There have been a staggering number of gaming consoles released over the past four decades, and now that VR is a thing, that number will only continue to climb. Most gamers can list their top three consoles (Super Nintendo, Sega Genesis, and Sega Dreamcast for me), but there is always a “what if?” slot reserved for a machine that sounded amazing in the rumor mill but never saw the light the day. The following seven consoles are essentially vaporware products that never made it to market, but are still devices that we’d kill to play today.
In 1991, virtual reality was nowhere close to what it is today, but the idea of Sega dropping a VR headset was still pretty exciting for everyone who had just spent a year playing the brand new Sega Genesis. The concept was first announced in ‘91 and the headset was supposed to go into development and production a few years later, but it never got that far. People were allegedly hurting themselves while testing the product because it was so realistic, so Sega nixed the project forever.
Sega had more consoles than you probably remember, but there was one that they couldn’t get off the ground. The Neptune was supposedly a combination Genesis and 32X, but Sega decided that releasing it would hurt the Saturn so it was cancelled.
Maybe the most legendary unreleased console of all time was a collaboration between Nintendo and Playstation from the early ‘90s. Also known as the SNES-CD or SuperDisc, the console featured a disc drive and a cartridge slot, and the controller looked like the familiar SNES gamepad but with “Sony Playstation” branding. Nintendo reportedly pulled out of the partnership when they realized they were getting the short end of the stick in terms of who would control the SNES-CD format. The system was more or less an internet myth until a working prototype surfaced on Reddit and YouTube in 2015.
Infinium Labs Phantom
In 2004, the company Infinium Labs planned to make an internet-connected console that was completely download-based and could play any PC game. The price point for the system was supposed to be below $399, and there was going to be monthly content fee of $9.95. After seeing demos and promotional material for the Phantom, fans were disappointed to learn that the console was never hitting shelves. It was revealed that Infinium Labs was facing financial issues, and the Securities and Exchange Commission accused the founder of Phantom Entertainment of running up shares and unloading hundreds of thousands of dollars in stock. The product never came to be.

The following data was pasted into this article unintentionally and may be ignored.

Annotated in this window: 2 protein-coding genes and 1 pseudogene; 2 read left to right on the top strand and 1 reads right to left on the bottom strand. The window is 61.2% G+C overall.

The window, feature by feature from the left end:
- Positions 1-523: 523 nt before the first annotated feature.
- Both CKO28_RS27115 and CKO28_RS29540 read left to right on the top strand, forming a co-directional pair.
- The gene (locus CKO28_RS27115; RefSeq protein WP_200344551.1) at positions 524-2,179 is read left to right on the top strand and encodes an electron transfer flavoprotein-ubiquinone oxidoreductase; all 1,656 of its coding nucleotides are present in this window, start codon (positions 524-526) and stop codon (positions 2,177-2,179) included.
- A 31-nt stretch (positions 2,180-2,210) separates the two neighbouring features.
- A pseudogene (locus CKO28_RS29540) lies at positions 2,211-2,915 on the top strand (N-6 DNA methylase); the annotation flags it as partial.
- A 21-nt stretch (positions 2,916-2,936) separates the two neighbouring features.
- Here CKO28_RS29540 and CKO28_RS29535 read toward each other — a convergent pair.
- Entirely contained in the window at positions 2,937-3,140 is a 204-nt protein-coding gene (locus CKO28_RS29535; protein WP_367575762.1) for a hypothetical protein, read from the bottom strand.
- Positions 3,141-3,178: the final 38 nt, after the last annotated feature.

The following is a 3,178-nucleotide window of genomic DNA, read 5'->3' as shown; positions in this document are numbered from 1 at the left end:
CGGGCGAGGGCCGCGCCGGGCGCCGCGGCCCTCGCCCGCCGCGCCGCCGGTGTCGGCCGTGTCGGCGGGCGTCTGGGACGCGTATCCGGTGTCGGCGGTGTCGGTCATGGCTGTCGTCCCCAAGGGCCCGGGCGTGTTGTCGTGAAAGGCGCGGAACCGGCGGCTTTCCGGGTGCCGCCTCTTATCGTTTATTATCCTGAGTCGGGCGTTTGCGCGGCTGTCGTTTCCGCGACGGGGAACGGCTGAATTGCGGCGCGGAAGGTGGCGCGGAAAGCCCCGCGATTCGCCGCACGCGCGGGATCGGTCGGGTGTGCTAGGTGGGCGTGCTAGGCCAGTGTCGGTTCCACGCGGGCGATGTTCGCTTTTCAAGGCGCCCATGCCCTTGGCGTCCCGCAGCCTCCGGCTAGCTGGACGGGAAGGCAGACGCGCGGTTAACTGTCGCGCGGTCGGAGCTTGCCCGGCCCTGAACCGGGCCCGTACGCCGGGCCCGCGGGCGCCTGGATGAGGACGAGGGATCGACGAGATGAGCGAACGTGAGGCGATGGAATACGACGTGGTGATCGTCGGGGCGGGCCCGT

In 1981, Atari was gearing up to release a handheld gaming system that sounded too good to be true. That’s because it was. The company promised 3D and holographic technology, but what they had were LEDs behind a transparent holographic image, and it was far from revolutionary. The company wisely shut the project down before the system could ruin their reputation.
As a follow up to the 3DO Interactive Multiplayer, The 3DO Company developed the M2 as a machine that could outperform the Sony Playstation and the Sega Saturn. 3DO was having cash problems so they sold the system to Panasonic for $100 million, but after years of teasing the public, Panasonic decided to pull the plug before taking it to mass production. There are a few prototypes floating around, but these unicorns carry hefty price tags.